Evernote note-sharing service says hackers stole some user data
(Reuters) - Evernote, a Web-based note-sharing service, said it was resetting the passwords of its 50 million users because hackers managed to breach its computer network and access some usernames, email addresses and encrypted passwords.
Evernote spokeswoman Ronda Scott said via email on Saturday that the attack "follows a similar pattern" to other cyber attacks on Internet-based companies in recent weeks, but she did not elaborate.
"In our security investigation, we have found no evidence that any of the content you store in Evernote was accessed, changed or lost," the company said on its website. "We also have no evidence that any payment information for Evernote Premium or Evernote Business customers was accessed."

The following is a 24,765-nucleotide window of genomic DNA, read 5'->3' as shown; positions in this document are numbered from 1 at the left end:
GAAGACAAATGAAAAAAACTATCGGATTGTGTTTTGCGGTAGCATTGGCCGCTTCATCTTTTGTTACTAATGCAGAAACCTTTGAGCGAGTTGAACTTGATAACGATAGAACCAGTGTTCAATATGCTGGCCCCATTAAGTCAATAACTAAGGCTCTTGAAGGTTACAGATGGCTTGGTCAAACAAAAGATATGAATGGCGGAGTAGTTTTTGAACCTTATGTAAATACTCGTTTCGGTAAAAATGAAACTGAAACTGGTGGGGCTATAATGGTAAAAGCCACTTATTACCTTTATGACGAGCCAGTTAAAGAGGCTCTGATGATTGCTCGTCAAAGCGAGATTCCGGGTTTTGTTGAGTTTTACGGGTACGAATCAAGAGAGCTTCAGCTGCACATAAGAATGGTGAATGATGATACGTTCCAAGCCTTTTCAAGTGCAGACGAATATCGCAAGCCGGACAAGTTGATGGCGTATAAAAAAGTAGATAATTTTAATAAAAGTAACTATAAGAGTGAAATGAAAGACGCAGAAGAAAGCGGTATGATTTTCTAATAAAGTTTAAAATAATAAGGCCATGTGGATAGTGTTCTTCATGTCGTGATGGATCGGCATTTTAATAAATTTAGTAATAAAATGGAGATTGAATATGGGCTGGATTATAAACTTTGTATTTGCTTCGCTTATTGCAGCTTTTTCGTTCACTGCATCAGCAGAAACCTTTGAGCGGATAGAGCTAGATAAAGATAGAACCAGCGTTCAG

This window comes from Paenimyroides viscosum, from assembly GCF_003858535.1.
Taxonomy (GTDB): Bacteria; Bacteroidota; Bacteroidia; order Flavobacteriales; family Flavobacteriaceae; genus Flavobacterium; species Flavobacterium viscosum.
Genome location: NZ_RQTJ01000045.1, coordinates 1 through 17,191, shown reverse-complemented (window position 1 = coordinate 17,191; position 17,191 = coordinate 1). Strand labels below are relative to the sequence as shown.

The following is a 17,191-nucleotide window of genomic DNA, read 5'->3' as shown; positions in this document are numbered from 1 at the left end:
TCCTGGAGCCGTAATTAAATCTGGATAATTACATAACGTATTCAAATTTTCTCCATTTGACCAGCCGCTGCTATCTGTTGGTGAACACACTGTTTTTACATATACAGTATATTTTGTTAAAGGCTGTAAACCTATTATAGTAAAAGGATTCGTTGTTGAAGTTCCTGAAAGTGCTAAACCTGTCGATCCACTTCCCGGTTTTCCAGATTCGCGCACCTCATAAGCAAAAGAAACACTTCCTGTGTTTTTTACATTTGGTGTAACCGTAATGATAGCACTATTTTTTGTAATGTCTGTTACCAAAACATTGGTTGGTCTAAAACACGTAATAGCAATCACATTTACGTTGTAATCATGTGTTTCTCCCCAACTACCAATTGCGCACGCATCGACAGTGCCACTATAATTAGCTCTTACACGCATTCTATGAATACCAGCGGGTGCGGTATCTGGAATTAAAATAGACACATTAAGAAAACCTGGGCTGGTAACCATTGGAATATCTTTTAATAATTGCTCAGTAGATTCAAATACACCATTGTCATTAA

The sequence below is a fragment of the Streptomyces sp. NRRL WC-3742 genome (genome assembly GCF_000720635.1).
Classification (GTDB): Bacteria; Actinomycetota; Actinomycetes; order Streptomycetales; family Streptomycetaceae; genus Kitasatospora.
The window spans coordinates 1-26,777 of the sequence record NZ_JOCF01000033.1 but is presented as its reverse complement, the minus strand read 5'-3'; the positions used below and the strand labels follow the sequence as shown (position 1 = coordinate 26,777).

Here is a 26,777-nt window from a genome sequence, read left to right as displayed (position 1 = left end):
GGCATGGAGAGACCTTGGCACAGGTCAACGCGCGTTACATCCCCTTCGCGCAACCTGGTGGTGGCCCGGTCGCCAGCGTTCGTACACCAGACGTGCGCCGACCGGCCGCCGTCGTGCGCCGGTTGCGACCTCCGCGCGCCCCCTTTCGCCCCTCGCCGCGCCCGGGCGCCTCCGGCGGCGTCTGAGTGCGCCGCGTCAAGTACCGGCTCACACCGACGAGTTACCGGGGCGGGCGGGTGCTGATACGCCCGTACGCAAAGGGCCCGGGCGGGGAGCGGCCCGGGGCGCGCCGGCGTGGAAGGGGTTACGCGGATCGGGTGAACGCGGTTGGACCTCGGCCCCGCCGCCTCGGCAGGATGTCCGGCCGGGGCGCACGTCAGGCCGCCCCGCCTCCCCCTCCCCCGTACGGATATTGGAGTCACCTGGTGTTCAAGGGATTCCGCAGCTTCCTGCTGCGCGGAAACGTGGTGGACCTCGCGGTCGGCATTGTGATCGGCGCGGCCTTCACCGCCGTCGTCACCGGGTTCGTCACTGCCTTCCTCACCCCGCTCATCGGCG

Scott declined to say how many accounts had been exposed or whether it might be possible for the hackers to unscramble encrypted passwords.
A series of technology companies including Facebook Inc, Apple Inc, Microsoft Corp and Twitter have recently disclosed cyber attacks. In the majority of those cases, the companies said the unknown hackers exploited a bug in Java software and that no user information was compromised.
Twitter is the only major Internet company that has recently reported that its user information was exposed to hackers. On February 1, Twitter reset passwords for some 250,000 accounts whose encrypted passwords may have been accessed.
Scott said Evernote believed that the hackers did not exploit a bug in Java when they broke into the company's system.
Evernote is a privately held company whose major investors include Meritech Capital, CBC Capital, Sequoia Capital, Morgenthaler Ventures, and DOCOMO Capital.